John Betteridge and I were married on January 17, 1901. We lived with his folks that winter. The Betteridge family all worked together as a company. In the spring they bought another little farm with a log cabin with four rooms. This is where we lived and raised our seven children. I still had to draw water from a well, heat it on the stove for everything. John always helped when he was around.
After a few years people worked together and fixed a pipe line from a good spring called Buckskin and we had water in the home and that was a real treat. We had to iron by wood stove, make our own bread, and butter and everything else we ate or go hungry. This was all very hard for me to get used to after living in England.
When our babies were coming along there was more washing and ironing to do on the scrub board. I fed all my babies the natural way, no bottles or canned food to feed them. Sometimes I wonder how we ever made it after seeing how nice and convenient things are today.
If we were sick, we heated flat irons, wrapped them up to warm their beds and used old-fashioned remedies or anything that might help. There were no doctors, no cars to go places. We were blessed with a good midwife named Ellen Blanthorn, who would help in time of sickness and when the new babies came and we were to remain in bed for nine days. She only charged $5.00 and it was well worth that to have someone to help. Ellen’s sister Mary Hadfield took nurse training and they worked together.
We were very fortunate and got along fine, all our children are living and have good health. We had four boys first and they soon grew up to help a little on the farm. They also helped to wash and dry dishes for me and churn the butter. Like all kids they didn’t like doing it very well, they would rather be playing with their ponies or riding the calves. If they were caught at it, boy there was trouble. They also built a dam in a creek so they would have a swimming hole. The children out there made their own entertainment and had many good times.
Our oldest daughter Elva soon became old enough to help take care of her younger sisters Raida and Eva, and that was a great help to me, gave me time to take care of all the milk we had. I made butter and cottage cheese. I think it tasted better then than now.
The girls and I raised eight lambs that didn’t have a mother. We taught them to drink from a bottle and the girls had pets. The experience of living on the farm is wonderful, to know how to raise chicks, feed pigs and all the other things that must be done to keep a farm running. One time one of the little piglets had to be taken to the house and fed, then when it was put back with the others when supper time came, it always ran to the house to be fed.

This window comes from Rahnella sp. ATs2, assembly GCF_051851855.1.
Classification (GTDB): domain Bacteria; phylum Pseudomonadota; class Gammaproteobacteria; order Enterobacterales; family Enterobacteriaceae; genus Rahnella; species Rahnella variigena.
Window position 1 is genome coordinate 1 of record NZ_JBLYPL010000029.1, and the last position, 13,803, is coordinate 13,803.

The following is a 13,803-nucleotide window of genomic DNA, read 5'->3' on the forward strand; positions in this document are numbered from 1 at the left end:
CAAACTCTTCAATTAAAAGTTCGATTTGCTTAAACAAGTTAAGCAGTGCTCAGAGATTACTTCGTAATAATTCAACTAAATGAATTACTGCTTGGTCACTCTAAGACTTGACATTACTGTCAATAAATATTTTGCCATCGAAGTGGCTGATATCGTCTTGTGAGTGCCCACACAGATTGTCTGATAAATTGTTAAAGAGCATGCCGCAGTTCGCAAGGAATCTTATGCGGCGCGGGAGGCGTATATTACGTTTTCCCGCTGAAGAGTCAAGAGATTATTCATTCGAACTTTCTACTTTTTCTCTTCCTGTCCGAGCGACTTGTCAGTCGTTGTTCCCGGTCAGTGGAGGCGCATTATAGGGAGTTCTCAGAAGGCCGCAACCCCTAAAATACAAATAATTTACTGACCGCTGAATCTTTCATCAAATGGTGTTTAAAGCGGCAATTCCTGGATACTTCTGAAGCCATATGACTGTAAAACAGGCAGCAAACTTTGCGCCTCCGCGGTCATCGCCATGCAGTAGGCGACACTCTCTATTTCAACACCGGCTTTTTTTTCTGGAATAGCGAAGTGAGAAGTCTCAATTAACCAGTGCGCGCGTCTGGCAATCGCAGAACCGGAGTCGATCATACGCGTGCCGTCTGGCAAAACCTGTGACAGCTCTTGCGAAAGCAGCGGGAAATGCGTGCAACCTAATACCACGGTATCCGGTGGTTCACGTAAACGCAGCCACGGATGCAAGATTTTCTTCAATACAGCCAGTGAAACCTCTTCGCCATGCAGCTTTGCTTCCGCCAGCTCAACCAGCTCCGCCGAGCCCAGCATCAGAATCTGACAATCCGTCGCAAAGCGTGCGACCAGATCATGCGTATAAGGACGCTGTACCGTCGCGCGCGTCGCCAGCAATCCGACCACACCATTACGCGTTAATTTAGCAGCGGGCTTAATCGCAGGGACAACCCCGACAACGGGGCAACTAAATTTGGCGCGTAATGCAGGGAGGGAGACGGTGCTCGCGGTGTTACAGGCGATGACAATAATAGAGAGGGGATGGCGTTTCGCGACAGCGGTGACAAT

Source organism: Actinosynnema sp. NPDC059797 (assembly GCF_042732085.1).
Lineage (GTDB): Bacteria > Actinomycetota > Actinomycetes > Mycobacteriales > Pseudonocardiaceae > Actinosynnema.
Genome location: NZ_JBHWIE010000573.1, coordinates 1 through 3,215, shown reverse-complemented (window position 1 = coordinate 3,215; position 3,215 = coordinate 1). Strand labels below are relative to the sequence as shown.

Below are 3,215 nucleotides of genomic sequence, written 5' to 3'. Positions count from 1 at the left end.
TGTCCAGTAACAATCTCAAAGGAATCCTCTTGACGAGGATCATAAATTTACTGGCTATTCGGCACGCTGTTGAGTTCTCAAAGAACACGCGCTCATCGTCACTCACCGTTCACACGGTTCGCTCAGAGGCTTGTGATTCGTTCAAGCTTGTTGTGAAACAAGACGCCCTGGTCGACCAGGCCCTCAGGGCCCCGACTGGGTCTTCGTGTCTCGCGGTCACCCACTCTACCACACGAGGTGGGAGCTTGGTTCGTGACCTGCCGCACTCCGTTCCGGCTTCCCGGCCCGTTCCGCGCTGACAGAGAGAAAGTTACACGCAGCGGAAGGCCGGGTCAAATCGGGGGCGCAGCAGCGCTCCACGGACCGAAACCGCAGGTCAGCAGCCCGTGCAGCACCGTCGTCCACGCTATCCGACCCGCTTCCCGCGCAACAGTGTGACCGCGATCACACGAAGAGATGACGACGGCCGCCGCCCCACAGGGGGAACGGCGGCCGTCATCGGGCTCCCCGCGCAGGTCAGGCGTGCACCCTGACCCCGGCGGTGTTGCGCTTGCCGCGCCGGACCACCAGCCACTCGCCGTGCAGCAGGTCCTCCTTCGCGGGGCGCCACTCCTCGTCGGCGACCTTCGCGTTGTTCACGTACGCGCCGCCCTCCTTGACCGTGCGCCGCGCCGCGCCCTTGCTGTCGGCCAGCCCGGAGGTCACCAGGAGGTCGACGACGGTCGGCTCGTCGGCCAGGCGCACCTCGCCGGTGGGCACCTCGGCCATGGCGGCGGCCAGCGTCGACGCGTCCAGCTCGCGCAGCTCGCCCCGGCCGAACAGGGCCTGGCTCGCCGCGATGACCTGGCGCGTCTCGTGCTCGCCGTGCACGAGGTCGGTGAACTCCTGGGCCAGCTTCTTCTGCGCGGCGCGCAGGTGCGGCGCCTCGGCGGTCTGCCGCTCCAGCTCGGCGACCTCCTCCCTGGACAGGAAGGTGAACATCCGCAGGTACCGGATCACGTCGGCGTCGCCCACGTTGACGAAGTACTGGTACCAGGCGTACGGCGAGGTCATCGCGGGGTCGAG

In the winter we would always kill a beef, divide it up with the family and also kill a pig, render the lard, make sausage, put it in sacks and hang it outside to freeze. John’s father raised a lot of nice vegetables, plenty of potatoes to put in the cellar for the winter.
They gathered up the grain in the fall then got the threshing done. We always had a big meal that day, everyone was busy and hungry and it was so enjoyable. Later John would hitch up the team and take the wheat over to the mill at Oakley, Idaho. Later he would bring it back in winters flour, better flour than you get today. Also, he brought germade cereal for breakfast. There were also apples of many different kinds, enough to do all winter.
Later, when our family was small the Betteridge company sold their cattle ranch and went into the store business. They were doing a good job for a few years, had good stock, almost everything for a country store, then one day it all went up in smoke.
We all had our farms so we made it for awhile, later we all divided things up and took care of our own. This was better. Our family was growing fast.
A few years later we made a move to Ogden in 1921. We bought a home and have lived here most of our lives. Our oldest son, Wilbur, got married and moved to California, the other three boys worked on the railroad until they retired. The girls got married and we were left alone, back like we started.
I’ve tried my hardest to live a good life doing good to others and always trying to do those things pleasing in the sight of the Lord. My life has been full of many hard times and many joys. John and I raised seven wonderful and successful children and I always felt like the Lord was very good to us.